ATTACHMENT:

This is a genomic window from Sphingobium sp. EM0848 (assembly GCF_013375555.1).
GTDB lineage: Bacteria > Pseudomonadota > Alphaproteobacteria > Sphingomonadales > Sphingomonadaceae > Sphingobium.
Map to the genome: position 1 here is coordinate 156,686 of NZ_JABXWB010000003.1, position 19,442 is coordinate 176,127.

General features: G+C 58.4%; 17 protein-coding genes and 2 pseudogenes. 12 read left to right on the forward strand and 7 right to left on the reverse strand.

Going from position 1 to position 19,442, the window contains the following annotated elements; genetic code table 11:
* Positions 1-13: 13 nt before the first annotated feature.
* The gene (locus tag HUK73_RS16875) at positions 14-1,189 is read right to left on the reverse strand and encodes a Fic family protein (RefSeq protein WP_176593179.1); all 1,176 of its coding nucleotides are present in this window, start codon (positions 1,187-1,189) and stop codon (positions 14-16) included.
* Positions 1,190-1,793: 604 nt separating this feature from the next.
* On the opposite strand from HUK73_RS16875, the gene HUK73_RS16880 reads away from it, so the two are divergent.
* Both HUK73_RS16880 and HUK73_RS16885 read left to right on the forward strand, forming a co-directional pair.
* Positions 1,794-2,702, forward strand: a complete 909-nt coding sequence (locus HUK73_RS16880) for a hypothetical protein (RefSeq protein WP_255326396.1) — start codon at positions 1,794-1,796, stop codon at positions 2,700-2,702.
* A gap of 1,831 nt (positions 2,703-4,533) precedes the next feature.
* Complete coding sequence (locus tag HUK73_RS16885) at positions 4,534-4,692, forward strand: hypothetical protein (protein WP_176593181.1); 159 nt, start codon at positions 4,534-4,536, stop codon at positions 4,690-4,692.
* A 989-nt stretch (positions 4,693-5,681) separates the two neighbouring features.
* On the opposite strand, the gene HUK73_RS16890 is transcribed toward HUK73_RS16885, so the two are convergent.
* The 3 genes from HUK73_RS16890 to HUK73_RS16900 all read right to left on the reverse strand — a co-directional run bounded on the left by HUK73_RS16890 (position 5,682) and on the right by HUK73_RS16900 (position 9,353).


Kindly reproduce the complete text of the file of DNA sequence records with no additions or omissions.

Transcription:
This is a genomic window from Sphingobium sp. EM0848 (assembly GCF_013375555.1).
GTDB lineage: Bacteria > Pseudomonadota > Alphaproteobacteria > Sphingomonadales > Sphingomonadaceae > Sphingobium.
Map to the genome: position 1 here is coordinate 156,686 of NZ_JABXWB010000003.1, position 19,442 is coordinate 176,127.

General features: G+C 58.4%; 17 protein-coding genes and 2 pseudogenes. 12 read left to right on the forward strand and 7 right to left on the reverse strand.

Going from position 1 to position 19,442, the window contains the following annotated elements; genetic code table 11:
* Positions 1-13: 13 nt before the first annotated feature.
* The gene (locus tag HUK73_RS16875) at positions 14-1,189 is read right to left on the reverse strand and encodes a Fic family protein (RefSeq protein WP_176593179.1); all 1,176 of its coding nucleotides are present in this window, start codon (positions 1,187-1,189) and stop codon (positions 14-16) included.
* Positions 1,190-1,793: 604 nt separating this feature from the next.
* On the opposite strand from HUK73_RS16875, the gene HUK73_RS16880 reads away from it, so the two are divergent.
* Both HUK73_RS16880 and HUK73_RS16885 read left to right on the forward strand, forming a co-directional pair.
* Positions 1,794-2,702, forward strand: a complete 909-nt coding sequence (locus HUK73_RS16880) for a hypothetical protein (RefSeq protein WP_255326396.1) — start codon at positions 1,794-1,796, stop codon at positions 2,700-2,702.
* A gap of 1,831 nt (positions 2,703-4,533) precedes the next feature.
* Complete coding sequence (locus tag HUK73_RS16885) at positions 4,534-4,692, forward strand: hypothetical protein (protein WP_176593181.1); 159 nt, start codon at positions 4,534-4,536, stop codon at positions 4,690-4,692.
* A 989-nt stretch (positions 4,693-5,681) separates the two neighbouring features.
* On the opposite strand, the gene HUK73_RS16890 is transcribed toward HUK73_RS16885, so the two are convergent.
* The 3 genes from HUK73_RS16890 to HUK73_RS16900 all read right to left on the reverse strand — a co-directional run bounded on the left by HUK73_RS16890 (position 5,682) and on the right by HUK73_RS16900 (position 9,353).